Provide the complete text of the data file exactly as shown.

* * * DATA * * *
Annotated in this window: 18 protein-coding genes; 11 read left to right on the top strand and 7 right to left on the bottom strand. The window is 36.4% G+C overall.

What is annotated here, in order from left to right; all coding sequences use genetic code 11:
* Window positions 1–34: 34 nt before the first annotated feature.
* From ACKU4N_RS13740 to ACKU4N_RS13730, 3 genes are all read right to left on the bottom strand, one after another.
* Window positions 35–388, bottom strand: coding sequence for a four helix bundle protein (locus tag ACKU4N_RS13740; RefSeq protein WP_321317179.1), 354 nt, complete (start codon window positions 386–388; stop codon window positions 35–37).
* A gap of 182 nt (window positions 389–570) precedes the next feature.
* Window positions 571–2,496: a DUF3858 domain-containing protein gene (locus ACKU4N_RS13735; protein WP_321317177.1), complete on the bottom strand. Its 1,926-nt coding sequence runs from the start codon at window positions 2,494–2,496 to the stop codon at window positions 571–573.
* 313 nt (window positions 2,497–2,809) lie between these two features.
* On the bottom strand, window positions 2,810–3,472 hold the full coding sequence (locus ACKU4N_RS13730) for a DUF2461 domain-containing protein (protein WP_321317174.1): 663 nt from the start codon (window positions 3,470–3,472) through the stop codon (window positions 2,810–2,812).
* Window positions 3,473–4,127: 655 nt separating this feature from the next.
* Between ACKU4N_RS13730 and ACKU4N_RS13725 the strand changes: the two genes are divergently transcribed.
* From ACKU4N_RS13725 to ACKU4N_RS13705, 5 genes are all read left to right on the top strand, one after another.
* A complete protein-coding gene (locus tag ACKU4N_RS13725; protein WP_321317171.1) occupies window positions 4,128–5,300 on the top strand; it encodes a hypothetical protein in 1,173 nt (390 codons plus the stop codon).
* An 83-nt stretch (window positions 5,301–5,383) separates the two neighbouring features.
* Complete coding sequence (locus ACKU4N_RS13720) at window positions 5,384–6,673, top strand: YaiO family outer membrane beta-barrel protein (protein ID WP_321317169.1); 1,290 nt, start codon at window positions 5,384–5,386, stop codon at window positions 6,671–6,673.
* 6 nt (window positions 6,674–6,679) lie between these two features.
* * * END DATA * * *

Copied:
Annotated in this window: 18 protein-coding genes; 11 read left to right on the top strand and 7 right to left on the bottom strand. The window is 36.4% G+C overall.

What is annotated here, in order from left to right; all coding sequences use genetic code 11:
* Window positions 1–34: 34 nt before the first annotated feature.
* From ACKU4N_RS13740 to ACKU4N_RS13730, 3 genes are all read right to left on the bottom strand, one after another.
* Window positions 35–388, bottom strand: coding sequence for a four helix bundle protein (locus tag ACKU4N_RS13740; RefSeq protein WP_321317179.1), 354 nt, complete (start codon window positions 386–388; stop codon window positions 35–37).
* A gap of 182 nt (window positions 389–570) precedes the next feature.
* Window positions 571–2,496: a DUF3858 domain-containing protein gene (locus ACKU4N_RS13735; protein WP_321317177.1), complete on the bottom strand. Its 1,926-nt coding sequence runs from the start codon at window positions 2,494–2,496 to the stop codon at window positions 571–573.
* 313 nt (window positions 2,497–2,809) lie between these two features.
* On the bottom strand, window positions 2,810–3,472 hold the full coding sequence (locus ACKU4N_RS13730) for a DUF2461 domain-containing protein (protein WP_321317174.1): 663 nt from the start codon (window positions 3,470–3,472) through the stop codon (window positions 2,810–2,812).
* Window positions 3,473–4,127: 655 nt separating this feature from the next.
* Between ACKU4N_RS13730 and ACKU4N_RS13725 the strand changes: the two genes are divergently transcribed.
* From ACKU4N_RS13725 to ACKU4N_RS13705, 5 genes are all read left to right on the top strand, one after another.
* A complete protein-coding gene (locus tag ACKU4N_RS13725; protein WP_321317171.1) occupies window positions 4,128–5,300 on the top strand; it encodes a hypothetical protein in 1,173 nt (390 codons plus the stop codon).
* An 83-nt stretch (window positions 5,301–5,383) separates the two neighbouring features.
* Complete coding sequence (locus ACKU4N_RS13720) at window positions 5,384–6,673, top strand: YaiO family outer membrane beta-barrel protein (protein ID WP_321317169.1); 1,290 nt, start codon at window positions 5,384–5,386, stop codon at window positions 6,671–6,673.
* 6 nt (window positions 6,674–6,679) lie between these two features.